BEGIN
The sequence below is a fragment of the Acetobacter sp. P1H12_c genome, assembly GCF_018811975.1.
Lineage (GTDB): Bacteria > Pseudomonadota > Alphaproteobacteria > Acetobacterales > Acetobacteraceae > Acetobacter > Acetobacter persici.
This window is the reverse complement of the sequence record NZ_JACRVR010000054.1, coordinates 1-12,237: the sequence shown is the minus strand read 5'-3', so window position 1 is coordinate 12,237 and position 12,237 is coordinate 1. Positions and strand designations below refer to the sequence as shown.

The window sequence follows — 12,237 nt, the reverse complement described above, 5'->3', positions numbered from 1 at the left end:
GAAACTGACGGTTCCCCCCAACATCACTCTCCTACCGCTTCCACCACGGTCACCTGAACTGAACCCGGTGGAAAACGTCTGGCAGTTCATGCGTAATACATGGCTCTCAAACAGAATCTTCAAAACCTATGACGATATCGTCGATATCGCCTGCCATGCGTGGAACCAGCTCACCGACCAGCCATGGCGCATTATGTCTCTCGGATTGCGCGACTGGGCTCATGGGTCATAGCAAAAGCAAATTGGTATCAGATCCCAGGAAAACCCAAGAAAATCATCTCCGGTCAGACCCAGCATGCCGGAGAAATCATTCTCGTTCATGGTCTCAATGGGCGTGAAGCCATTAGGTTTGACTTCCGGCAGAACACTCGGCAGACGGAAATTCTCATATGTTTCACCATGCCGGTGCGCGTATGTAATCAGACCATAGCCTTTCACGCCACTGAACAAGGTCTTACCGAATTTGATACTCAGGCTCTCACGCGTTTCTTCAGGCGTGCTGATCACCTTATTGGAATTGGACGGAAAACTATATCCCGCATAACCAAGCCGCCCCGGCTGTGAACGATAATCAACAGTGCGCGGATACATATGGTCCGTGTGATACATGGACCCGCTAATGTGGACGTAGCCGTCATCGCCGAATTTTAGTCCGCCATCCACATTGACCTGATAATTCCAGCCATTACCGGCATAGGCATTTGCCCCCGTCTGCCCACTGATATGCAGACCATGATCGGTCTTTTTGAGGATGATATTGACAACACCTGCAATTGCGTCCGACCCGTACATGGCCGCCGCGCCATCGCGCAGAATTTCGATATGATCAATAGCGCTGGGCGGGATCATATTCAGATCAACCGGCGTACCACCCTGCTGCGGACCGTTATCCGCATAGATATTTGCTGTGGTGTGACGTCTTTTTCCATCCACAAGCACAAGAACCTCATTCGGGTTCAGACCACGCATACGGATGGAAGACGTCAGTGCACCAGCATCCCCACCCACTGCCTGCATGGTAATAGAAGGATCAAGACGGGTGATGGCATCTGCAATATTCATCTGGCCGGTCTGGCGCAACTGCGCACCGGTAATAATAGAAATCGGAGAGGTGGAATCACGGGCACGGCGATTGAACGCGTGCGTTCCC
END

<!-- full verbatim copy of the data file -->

The sequence below is a fragment of the Acetobacter sp. P1H12_c genome, assembly GCF_018811975.1.
Lineage (GTDB): Bacteria > Pseudomonadota > Alphaproteobacteria > Acetobacterales > Acetobacteraceae > Acetobacter > Acetobacter persici.
This window is the reverse complement of the sequence record NZ_JACRVR010000054.1, coordinates 1-12,237: the sequence shown is the minus strand read 5'-3', so window position 1 is coordinate 12,237 and position 12,237 is coordinate 1. Positions and strand designations below refer to the sequence as shown.

The window sequence follows — 12,237 nt, the reverse complement described above, 5'->3', positions numbered from 1 at the left end:
GAAACTGACGGTTCCCCCCAACATCACTCTCCTACCGCTTCCACCACGGTCACCTGAACTGAACCCGGTGGAAAACGTCTGGCAGTTCATGCGTAATACATGGCTCTCAAACAGAATCTTCAAAACCTATGACGATATCGTCGATATCGCCTGCCATGCGTGGAACCAGCTCACCGACCAGCCATGGCGCATTATGTCTCTCGGATTGCGCGACTGGGCTCATGGGTCATAGCAAAAGCAAATTGGTATCAGATCCCAGGAAAACCCAAGAAAATCATCTCCGGTCAGACCCAGCATGCCGGAGAAATCATTCTCGTTCATGGTCTCAATGGGCGTGAAGCCATTAGGTTTGACTTCCGGCAGAACACTCGGCAGACGGAAATTCTCATATGTTTCACCATGCCGGTGCGCGTATGTAATCAGACCATAGCCTTTCACGCCACTGAACAAGGTCTTACCGAATTTGATACTCAGGCTCTCACGCGTTTCTTCAGGCGTGCTGATCACCTTATTGGAATTGGACGGAAAACTATATCCCGCATAACCAAGCCGCCCCGGCTGTGAACGATAATCAACAGTGCGCGGATACATATGGTCCGTGTGATACATGGACCCGCTAATGTGGACGTAGCCGTCATCGCCGAATTTTAGTCCGCCATCCACATTGACCTGATAATTCCAGCCATTACCGGCATAGGCATTTGCCCCCGTCTGCCCACTGATATGCAGACCATGATCGGTCTTTTTGAGGATGATATTGACAACACCTGCAATTGCGTCCGACCCGTACATGGCCGCCGCGCCATCGCGCAGAATTTCGATATGATCAATAGCGCTGGGCGGGATCATATTCAGATCAACCGGCGTACCACCCTGCTGCGGACCGTTATCCGCATAGATATTTGCTGTGGTGTGACGTCTTTTTCCATCCACAAGCACAAGAACCTCATTCGGGTTCAGACCACGCATACGGATGGAAGACGTCAGTGCACCAGCATCCCCACCCACTGCCTGCATGGTAATAGAAGGATCAAGACGGGTGATGGCATCTGCAATATTCATCTGGCCGGTCTGGCGCAACTGCGCACCGGTAATAATAGAAATCGGAGAGGTGGAATCACGGGCACGGCGATTGAACGCGTGCGTTCCC